The lead story in today’s Trinidad Express newspaper under the caption “Roget Knew” is puzzling. In the article, the author points to alleged minutes of a meeting between Prime Minister Keith Rowley and members of the Oilfield Workers Trade Union (OWTU) that seemingly suggest that the OWTU was informed by the PM that Petrotrin would have been exiting the refinery business.
So what’s journalistically puzzling about this? Well in the first place, it is debatable whether the minutes as reproduced, do in fact point to any revelation at all, of the closure of the oil refinery. In fact, from a literal construction, it appears only to speak to restructuring and not closure.
More importantly though, for this and any other average reader, it would appear that the journalist in question was making some attempt to defend the fact that the ill-fated announcement about the state company had been shrouded in mystery and that it was done in a clandestine, concealed and almost surreptitious manner.
Fact is that the minutes in question referred to an alleged meeting of August 21, 2018. This was mere days before the formal declaration of the fate of the oil refinery. There is nothing to suggest that a process was engaged that involved consultation, negotiation, co-operation and compromise. Clearly it appeared a done deal.
What therefore, is the point in suggesting that “Roget knew”? Was the intent merely to contradict Roget, to prove him wrong and someone else to be right?
What really is the relevance of pushing a storyline that the trade union or a trade union leader knew of imminent doom and gloom? Does informing the bargaining unit mere days before of such a significant administrative intervention liberate the government from a duty to care and from its need to be compassionate? Does Roget knowing or not knowing ease the bitter controversy surrounding the closure of the company? Does it soften the blow for thousands of workers and their dependants?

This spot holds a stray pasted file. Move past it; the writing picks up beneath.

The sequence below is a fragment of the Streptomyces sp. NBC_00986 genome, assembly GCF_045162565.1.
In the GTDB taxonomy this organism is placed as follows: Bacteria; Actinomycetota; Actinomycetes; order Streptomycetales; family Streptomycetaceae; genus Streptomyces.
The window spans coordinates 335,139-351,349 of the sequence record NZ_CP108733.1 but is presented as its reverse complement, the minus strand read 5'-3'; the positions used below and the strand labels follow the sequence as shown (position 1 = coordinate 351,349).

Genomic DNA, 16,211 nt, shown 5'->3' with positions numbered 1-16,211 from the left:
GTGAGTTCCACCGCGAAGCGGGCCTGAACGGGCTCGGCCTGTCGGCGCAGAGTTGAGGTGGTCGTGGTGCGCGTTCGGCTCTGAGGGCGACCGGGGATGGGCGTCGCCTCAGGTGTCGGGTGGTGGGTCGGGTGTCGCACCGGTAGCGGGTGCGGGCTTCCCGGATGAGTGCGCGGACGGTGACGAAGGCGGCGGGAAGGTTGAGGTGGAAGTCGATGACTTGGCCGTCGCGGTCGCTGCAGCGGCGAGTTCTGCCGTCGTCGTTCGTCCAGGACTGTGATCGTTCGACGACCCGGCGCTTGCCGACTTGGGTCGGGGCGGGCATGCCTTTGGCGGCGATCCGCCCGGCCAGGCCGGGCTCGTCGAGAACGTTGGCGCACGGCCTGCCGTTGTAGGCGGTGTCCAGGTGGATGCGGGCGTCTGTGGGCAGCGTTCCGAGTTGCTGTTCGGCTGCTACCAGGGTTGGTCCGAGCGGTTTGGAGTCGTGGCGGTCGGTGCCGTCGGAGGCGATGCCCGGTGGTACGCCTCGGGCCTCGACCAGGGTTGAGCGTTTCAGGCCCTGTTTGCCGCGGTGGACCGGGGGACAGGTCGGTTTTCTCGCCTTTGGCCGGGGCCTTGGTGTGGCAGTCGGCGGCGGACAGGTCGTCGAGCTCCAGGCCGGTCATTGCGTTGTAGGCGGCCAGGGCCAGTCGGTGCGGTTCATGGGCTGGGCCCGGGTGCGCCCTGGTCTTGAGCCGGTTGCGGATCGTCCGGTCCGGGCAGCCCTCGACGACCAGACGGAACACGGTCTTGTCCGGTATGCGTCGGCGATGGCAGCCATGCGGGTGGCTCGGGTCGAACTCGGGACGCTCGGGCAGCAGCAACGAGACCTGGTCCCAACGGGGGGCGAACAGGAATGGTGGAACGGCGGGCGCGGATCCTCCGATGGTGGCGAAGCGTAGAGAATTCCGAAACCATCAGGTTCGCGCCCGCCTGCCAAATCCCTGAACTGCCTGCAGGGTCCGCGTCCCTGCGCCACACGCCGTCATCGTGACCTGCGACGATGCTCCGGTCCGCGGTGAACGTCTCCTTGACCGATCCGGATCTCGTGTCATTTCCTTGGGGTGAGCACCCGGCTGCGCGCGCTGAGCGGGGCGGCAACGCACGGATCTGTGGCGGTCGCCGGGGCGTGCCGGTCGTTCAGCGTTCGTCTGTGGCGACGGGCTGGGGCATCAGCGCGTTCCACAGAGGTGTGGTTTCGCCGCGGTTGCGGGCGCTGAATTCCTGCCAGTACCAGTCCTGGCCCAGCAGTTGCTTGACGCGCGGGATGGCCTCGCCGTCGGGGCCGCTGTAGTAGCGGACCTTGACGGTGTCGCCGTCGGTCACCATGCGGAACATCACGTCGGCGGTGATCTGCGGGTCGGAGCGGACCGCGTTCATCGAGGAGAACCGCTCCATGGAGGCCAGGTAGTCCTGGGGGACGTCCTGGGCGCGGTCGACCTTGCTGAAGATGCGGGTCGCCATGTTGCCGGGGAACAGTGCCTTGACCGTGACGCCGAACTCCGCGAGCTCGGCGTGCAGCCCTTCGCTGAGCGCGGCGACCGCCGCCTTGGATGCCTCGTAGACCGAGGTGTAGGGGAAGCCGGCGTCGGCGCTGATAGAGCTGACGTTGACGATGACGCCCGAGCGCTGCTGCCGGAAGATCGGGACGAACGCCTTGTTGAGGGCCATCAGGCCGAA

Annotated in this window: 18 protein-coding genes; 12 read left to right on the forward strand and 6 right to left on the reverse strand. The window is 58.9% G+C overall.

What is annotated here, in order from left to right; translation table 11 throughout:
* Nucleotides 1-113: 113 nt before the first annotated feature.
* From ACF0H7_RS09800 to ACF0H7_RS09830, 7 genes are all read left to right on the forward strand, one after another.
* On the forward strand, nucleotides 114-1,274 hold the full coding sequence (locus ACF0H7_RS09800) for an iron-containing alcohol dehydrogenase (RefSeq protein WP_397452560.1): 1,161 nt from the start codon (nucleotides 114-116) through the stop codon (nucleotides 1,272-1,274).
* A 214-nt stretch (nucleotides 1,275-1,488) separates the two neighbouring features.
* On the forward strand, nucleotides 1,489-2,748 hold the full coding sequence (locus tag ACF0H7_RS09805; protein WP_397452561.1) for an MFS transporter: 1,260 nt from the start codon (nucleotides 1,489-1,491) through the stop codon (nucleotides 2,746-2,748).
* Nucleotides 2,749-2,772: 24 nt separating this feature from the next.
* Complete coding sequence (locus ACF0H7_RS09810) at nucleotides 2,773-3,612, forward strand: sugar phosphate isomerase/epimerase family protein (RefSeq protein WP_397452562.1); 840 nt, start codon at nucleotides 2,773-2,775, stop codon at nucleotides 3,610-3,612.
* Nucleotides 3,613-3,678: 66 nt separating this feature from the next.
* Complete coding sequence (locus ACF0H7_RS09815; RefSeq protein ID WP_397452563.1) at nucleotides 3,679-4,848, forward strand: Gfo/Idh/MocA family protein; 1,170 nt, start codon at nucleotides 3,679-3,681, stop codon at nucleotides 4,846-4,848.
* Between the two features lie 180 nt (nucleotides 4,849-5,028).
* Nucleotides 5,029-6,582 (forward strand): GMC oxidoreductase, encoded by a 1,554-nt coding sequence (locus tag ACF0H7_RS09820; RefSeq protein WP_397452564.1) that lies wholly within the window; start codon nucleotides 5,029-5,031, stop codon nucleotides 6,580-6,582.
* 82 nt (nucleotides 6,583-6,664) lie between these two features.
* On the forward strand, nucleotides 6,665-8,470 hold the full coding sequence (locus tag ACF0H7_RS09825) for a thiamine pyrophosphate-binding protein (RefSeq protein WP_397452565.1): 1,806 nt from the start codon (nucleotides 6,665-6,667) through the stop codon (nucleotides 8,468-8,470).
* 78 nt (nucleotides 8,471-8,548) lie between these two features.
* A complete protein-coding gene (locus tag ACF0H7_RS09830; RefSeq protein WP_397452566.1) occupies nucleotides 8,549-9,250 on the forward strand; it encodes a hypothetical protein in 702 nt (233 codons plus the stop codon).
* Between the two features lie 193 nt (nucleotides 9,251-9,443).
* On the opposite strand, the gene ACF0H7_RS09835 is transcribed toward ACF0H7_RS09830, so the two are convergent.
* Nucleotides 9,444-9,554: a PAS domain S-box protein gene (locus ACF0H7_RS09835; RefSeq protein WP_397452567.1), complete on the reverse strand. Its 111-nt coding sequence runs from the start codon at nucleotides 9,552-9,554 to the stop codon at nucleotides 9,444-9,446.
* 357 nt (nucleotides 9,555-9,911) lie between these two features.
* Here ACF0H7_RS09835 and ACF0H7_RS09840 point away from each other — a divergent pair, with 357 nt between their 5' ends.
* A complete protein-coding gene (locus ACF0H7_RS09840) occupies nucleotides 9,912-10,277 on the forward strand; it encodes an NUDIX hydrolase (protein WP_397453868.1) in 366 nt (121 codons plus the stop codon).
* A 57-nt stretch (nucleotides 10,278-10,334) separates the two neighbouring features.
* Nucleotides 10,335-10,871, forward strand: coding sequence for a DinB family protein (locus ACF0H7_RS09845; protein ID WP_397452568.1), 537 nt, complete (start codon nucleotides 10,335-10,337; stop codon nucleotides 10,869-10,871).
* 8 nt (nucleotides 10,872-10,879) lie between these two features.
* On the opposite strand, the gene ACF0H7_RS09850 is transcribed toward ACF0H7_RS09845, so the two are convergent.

Should we pardon the government for not being dedicated in its quest for alternatives simply because Roget knew? Do we forgive government’s silence on its new strategic vision and initiatives geared towards making the company profitable merely because Roget knew?
What great news it would have been had the headline read instead, “The People Knew”; one that pointed to a process that was open, free, fair and politically transparent. With a prime minister appointed Cabinet Energy Sub-Committee in place and another specific Petrotrin Review Committee, one would have expected greater transparency in the build-up to the company’s announced closure.
Surely the disquiet, frustration and desperation of a nation would have been almost negligible if the government could have boasted of having meaningful dialogue with stakeholders. A more laudable headline too, would have been “The Parliament Knew”, only if the government had the wisdom to take the matter to the House to be debated by those who have been constitutionally elected to represent the people.
A Parliament in recess that gave way to appoint a commissioner of police would have surely opened its doors to debate the future of thousands of workers.
Perhaps the most anticipated editorial piece would be, “How long did Prime Minister Rowley know”; one that examines the reports of the various sub-committees, inquires into government’s planning and one that traces the last straw which broke Petrotrin’s back.
At the end of the day, political governance in civilized democracies must not be premised on whether “he knew or she knew”. Surely it would be of more material consequence and relevance for the government to promote the right of the citizens to know.